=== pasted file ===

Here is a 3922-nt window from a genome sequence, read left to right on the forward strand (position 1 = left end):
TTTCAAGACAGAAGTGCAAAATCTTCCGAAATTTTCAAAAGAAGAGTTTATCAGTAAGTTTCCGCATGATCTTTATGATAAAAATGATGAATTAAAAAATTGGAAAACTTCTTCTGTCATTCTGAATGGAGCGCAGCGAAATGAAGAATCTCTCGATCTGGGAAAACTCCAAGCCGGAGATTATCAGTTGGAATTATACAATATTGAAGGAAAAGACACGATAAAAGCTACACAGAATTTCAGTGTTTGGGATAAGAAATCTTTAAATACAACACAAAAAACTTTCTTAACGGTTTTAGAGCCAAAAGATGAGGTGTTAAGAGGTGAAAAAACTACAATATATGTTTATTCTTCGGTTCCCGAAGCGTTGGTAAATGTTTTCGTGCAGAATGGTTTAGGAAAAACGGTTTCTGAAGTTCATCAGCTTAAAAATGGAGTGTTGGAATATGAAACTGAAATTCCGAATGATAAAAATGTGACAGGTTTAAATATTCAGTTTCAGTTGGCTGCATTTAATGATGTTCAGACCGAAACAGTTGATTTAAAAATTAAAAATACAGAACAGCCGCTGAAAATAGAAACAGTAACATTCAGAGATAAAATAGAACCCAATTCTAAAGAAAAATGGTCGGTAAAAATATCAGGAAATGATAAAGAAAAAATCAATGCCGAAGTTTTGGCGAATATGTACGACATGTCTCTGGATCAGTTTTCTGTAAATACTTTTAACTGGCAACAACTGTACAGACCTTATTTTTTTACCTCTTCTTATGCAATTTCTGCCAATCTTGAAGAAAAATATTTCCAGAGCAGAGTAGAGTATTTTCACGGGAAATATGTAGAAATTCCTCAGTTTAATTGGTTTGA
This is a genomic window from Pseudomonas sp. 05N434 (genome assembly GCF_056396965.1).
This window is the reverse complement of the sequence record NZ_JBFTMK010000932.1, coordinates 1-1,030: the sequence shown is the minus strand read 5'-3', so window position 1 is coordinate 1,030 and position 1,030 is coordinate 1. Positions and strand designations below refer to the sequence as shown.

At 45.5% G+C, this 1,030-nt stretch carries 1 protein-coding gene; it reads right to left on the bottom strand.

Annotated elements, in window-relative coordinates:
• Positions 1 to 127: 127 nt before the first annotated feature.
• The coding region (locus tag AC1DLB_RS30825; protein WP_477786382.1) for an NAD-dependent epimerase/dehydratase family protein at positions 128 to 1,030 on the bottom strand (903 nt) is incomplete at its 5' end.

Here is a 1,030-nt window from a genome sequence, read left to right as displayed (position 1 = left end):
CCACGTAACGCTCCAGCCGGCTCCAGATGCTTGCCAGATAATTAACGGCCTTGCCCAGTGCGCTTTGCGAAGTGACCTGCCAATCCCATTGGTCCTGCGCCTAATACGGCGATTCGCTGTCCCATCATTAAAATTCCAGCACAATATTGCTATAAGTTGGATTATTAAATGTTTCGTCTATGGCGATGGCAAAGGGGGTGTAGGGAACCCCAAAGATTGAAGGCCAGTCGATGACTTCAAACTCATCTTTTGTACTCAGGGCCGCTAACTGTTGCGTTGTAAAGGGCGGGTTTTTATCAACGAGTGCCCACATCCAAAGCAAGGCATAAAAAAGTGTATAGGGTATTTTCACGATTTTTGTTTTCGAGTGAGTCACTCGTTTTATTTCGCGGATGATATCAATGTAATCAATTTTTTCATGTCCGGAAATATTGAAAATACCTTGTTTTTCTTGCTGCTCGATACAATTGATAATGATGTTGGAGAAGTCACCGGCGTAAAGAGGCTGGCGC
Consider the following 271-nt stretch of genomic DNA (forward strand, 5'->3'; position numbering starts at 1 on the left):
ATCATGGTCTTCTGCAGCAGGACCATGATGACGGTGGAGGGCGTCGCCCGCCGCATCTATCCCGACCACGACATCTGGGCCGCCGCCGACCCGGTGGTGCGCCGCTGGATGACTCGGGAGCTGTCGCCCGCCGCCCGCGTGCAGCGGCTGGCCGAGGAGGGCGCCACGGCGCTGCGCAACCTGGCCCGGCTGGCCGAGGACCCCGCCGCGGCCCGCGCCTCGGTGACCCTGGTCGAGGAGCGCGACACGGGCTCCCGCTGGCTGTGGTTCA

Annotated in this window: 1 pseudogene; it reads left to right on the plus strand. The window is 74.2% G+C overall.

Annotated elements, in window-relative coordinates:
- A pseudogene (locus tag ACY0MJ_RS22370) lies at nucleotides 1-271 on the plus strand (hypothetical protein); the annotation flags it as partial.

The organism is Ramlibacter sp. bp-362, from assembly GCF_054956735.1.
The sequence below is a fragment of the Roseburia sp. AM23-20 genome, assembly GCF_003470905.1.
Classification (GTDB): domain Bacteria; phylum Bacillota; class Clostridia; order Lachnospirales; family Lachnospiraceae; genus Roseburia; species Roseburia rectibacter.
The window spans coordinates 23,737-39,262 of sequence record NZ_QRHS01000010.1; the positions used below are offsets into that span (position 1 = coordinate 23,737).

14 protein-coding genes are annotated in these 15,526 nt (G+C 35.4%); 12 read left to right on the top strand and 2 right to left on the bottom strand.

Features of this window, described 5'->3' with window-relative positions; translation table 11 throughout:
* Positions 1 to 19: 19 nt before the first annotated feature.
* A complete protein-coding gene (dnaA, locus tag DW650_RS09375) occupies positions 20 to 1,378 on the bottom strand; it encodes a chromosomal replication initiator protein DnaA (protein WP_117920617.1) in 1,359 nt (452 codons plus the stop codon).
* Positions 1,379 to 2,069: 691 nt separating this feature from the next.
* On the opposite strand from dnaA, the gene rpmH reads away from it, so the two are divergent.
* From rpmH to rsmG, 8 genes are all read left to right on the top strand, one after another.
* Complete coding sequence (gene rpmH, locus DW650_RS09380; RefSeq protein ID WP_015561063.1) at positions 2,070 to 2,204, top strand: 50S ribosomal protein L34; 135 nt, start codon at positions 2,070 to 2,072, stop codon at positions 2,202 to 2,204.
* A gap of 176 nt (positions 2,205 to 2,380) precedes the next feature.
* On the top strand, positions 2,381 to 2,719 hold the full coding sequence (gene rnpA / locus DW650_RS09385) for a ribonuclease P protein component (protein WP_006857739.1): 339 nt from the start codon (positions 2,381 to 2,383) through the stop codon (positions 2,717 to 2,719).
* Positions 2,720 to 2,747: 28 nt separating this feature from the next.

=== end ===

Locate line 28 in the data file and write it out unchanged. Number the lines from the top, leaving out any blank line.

* A gap of 176 nt (positions 2,205 to 2,380) precedes the next feature.